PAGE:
Burlington Northern Railroad Co. v. Woods

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Burlington Northern Railroad Co. v. Woods
Seal of the United States Supreme Court.svg
Argued November 4, 1986
Decided February 24, 1987
Full case name Burlington Northern Railroad Co. v. Woods, et al.
Citations 480 U.S. 1 (more)
107 S. Ct. 967; 94 L. Ed. 2d 1; 55 U.S.L.W. 4173; 6 Fed. R. Serv. 3d (Callaghan) 1035
Holding
The Alabama mandatory affirmance penalty statute has no application to judgments entered by federal courts sitting in diversity.
Court membership
Case opinions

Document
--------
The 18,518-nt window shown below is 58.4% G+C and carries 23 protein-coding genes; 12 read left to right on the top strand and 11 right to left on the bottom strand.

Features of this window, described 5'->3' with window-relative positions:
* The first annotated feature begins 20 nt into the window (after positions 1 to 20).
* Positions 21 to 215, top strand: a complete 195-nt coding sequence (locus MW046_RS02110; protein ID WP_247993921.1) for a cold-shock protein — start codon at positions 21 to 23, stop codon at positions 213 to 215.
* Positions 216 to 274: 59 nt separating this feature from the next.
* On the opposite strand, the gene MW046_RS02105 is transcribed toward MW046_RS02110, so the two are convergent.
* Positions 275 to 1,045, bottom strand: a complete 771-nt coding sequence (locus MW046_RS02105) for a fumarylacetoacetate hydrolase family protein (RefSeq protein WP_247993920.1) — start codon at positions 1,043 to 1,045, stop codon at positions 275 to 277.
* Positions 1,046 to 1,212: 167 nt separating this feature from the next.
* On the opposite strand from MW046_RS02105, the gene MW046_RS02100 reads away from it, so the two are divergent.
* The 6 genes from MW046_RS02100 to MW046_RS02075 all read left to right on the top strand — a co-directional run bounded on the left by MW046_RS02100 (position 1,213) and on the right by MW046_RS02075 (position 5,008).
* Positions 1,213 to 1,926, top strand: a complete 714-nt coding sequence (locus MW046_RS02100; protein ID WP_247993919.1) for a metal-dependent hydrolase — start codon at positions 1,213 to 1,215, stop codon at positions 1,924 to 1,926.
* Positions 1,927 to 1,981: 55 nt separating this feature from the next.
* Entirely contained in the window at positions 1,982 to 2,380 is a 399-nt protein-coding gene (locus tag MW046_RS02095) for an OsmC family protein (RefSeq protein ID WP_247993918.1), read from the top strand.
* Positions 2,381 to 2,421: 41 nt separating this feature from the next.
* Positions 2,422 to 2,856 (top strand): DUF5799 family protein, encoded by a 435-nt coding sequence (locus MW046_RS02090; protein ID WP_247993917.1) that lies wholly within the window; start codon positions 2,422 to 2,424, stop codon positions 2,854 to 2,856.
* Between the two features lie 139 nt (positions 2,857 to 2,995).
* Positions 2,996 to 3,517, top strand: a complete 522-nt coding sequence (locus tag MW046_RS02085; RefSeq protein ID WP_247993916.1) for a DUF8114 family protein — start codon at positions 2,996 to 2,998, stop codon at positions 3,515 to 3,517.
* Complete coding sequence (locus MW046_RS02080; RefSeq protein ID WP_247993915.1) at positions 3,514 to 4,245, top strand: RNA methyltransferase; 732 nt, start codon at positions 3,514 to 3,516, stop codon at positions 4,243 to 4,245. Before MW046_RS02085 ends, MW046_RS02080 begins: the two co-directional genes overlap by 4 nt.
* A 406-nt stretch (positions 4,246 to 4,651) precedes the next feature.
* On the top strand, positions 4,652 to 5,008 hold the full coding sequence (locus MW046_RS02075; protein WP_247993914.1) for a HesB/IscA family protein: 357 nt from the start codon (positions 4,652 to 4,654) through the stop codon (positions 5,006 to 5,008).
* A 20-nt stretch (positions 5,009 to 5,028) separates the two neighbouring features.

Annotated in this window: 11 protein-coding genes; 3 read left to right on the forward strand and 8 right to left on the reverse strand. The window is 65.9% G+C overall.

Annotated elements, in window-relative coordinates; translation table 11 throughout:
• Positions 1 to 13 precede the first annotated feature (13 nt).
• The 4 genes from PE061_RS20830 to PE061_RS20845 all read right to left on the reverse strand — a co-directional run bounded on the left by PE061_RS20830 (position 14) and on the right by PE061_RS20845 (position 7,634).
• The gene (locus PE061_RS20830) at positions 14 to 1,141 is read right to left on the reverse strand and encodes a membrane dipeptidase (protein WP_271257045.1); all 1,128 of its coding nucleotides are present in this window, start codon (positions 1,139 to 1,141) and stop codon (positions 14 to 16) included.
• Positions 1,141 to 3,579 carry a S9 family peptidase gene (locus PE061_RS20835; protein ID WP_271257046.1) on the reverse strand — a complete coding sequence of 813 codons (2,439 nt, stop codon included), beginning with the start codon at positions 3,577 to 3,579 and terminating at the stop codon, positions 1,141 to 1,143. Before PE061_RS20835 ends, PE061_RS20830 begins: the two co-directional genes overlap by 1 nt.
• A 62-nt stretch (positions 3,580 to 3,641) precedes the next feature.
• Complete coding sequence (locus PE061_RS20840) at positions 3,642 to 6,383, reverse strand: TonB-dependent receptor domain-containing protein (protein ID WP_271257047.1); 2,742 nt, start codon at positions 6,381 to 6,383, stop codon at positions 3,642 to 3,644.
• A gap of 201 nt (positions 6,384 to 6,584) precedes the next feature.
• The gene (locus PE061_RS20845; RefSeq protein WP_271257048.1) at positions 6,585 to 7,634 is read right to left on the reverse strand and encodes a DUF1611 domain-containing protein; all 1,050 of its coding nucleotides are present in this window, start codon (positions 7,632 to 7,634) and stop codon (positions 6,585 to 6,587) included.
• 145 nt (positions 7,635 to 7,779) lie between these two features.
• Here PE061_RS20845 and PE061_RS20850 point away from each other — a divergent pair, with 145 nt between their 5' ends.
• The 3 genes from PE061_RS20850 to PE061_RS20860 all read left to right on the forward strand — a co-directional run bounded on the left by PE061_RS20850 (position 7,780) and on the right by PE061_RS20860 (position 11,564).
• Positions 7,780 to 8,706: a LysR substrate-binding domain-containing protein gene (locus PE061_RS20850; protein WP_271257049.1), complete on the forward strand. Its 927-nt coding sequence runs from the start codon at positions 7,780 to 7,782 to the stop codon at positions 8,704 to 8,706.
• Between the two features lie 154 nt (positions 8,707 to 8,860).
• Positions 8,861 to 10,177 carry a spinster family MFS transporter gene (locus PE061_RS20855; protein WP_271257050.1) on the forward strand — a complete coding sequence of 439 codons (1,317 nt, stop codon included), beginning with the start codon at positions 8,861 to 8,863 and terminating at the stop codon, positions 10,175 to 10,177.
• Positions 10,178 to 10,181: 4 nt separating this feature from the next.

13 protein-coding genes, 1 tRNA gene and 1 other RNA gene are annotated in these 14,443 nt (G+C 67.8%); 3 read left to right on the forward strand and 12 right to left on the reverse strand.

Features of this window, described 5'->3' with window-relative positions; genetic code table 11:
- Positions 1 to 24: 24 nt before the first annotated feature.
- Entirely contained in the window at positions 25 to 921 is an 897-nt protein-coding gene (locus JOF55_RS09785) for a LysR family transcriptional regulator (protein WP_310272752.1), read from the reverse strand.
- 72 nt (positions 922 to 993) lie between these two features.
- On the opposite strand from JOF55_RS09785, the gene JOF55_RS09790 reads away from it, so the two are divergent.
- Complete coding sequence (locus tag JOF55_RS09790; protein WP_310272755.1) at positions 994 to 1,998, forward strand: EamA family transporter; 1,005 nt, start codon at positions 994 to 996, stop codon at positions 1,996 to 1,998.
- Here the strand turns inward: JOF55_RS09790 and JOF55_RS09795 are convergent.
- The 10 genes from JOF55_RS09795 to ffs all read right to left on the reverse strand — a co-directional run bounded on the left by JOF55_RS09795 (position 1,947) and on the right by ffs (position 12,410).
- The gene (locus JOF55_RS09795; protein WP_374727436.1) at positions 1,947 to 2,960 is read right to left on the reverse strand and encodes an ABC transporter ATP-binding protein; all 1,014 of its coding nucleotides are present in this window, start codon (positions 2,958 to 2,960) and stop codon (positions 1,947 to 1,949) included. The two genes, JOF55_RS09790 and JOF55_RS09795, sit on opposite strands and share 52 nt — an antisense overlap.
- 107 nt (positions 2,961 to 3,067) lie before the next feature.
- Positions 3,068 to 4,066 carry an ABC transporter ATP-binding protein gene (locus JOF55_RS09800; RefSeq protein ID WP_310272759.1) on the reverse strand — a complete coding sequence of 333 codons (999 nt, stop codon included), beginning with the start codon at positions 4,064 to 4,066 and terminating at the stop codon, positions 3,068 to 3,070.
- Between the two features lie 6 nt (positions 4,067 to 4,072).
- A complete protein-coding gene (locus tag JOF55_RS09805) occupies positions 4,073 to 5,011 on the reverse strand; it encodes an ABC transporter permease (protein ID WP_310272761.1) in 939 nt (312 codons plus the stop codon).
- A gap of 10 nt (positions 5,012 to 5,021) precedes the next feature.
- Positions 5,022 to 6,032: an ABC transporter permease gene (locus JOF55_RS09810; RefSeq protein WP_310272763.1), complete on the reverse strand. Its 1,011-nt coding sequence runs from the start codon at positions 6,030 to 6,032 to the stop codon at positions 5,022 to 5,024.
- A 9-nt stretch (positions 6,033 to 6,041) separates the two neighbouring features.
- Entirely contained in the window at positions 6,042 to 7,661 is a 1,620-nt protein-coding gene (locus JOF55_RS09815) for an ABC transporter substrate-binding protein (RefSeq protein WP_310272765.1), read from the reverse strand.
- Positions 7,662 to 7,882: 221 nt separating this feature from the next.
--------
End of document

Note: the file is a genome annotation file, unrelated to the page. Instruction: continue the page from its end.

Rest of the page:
Majority Marshall, joined by unanimous
Laws applied
Rule 38 of the Federal Rules of Appellate Procedure, 28 U.S.C. § 1912

Burlington Northern Railroad Co. v. Woods, 480 U.S. 1 (1987), was a United States Supreme Court case that applied the precedent of Hanna v. Plumer to a conflict between state and federal procedural rules for a federal court sitting in diversity.[1]

Opinion of the Court[edit]

The defendant in the original case stayed a damage judgment and went on to lose on appeal. According to an Alabama statute, the defendant would be required to pay a ten percent penalty. Under Federal Rules of Appellate Procedure Rule 38, the penalty was discretionary. Holding the federal rule to be on point and constitutional, the court applied federal rule and gave no penalty.[2]

References[edit]

  1. ^ Yeazell, S.C. Civil Procedure, Seventh Edition. Aspen Publishers, New York, NY: 2008, p. 247
  2. ^ Yeazell, p. 247

External links[edit]